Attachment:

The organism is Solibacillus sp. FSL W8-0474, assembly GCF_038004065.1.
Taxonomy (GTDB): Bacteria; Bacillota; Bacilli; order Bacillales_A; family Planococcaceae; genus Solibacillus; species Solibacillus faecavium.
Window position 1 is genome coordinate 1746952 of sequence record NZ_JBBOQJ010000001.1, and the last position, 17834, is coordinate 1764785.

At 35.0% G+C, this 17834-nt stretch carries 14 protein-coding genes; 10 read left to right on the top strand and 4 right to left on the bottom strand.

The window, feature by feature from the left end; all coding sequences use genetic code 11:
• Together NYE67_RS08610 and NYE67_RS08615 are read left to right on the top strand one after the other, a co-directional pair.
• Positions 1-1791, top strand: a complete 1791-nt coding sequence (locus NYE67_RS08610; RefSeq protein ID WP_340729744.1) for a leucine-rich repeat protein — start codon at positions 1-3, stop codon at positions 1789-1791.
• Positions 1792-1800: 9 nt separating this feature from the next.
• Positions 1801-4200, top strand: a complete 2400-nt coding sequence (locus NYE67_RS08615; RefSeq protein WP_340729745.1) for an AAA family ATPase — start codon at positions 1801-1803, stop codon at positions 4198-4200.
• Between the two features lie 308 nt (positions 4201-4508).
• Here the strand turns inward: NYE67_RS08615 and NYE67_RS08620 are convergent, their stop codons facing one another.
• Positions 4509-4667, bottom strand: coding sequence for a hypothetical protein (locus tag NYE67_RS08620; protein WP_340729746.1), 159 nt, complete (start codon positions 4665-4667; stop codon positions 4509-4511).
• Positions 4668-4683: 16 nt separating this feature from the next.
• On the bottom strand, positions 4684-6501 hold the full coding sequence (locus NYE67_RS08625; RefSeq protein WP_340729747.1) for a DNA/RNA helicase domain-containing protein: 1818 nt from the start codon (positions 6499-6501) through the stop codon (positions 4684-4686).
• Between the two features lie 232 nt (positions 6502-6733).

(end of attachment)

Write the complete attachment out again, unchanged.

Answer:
The organism is Solibacillus sp. FSL W8-0474, assembly GCF_038004065.1.
Taxonomy (GTDB): Bacteria; Bacillota; Bacilli; order Bacillales_A; family Planococcaceae; genus Solibacillus; species Solibacillus faecavium.
Window position 1 is genome coordinate 1746952 of sequence record NZ_JBBOQJ010000001.1, and the last position, 17834, is coordinate 1764785.

At 35.0% G+C, this 17834-nt stretch carries 14 protein-coding genes; 10 read left to right on the top strand and 4 right to left on the bottom strand.

The window, feature by feature from the left end; all coding sequences use genetic code 11:
• Together NYE67_RS08610 and NYE67_RS08615 are read left to right on the top strand one after the other, a co-directional pair.
• Positions 1-1791, top strand: a complete 1791-nt coding sequence (locus NYE67_RS08610; RefSeq protein ID WP_340729744.1) for a leucine-rich repeat protein — start codon at positions 1-3, stop codon at positions 1789-1791.
• Positions 1792-1800: 9 nt separating this feature from the next.
• Positions 1801-4200, top strand: a complete 2400-nt coding sequence (locus NYE67_RS08615; RefSeq protein WP_340729745.1) for an AAA family ATPase — start codon at positions 1801-1803, stop codon at positions 4198-4200.
• Between the two features lie 308 nt (positions 4201-4508).
• Here the strand turns inward: NYE67_RS08615 and NYE67_RS08620 are convergent, their stop codons facing one another.
• Positions 4509-4667, bottom strand: coding sequence for a hypothetical protein (locus tag NYE67_RS08620; protein WP_340729746.1), 159 nt, complete (start codon positions 4665-4667; stop codon positions 4509-4511).
• Positions 4668-4683: 16 nt separating this feature from the next.
• On the bottom strand, positions 4684-6501 hold the full coding sequence (locus NYE67_RS08625; RefSeq protein WP_340729747.1) for a DNA/RNA helicase domain-containing protein: 1818 nt from the start codon (positions 6499-6501) through the stop codon (positions 4684-4686).
• Between the two features lie 232 nt (positions 6502-6733).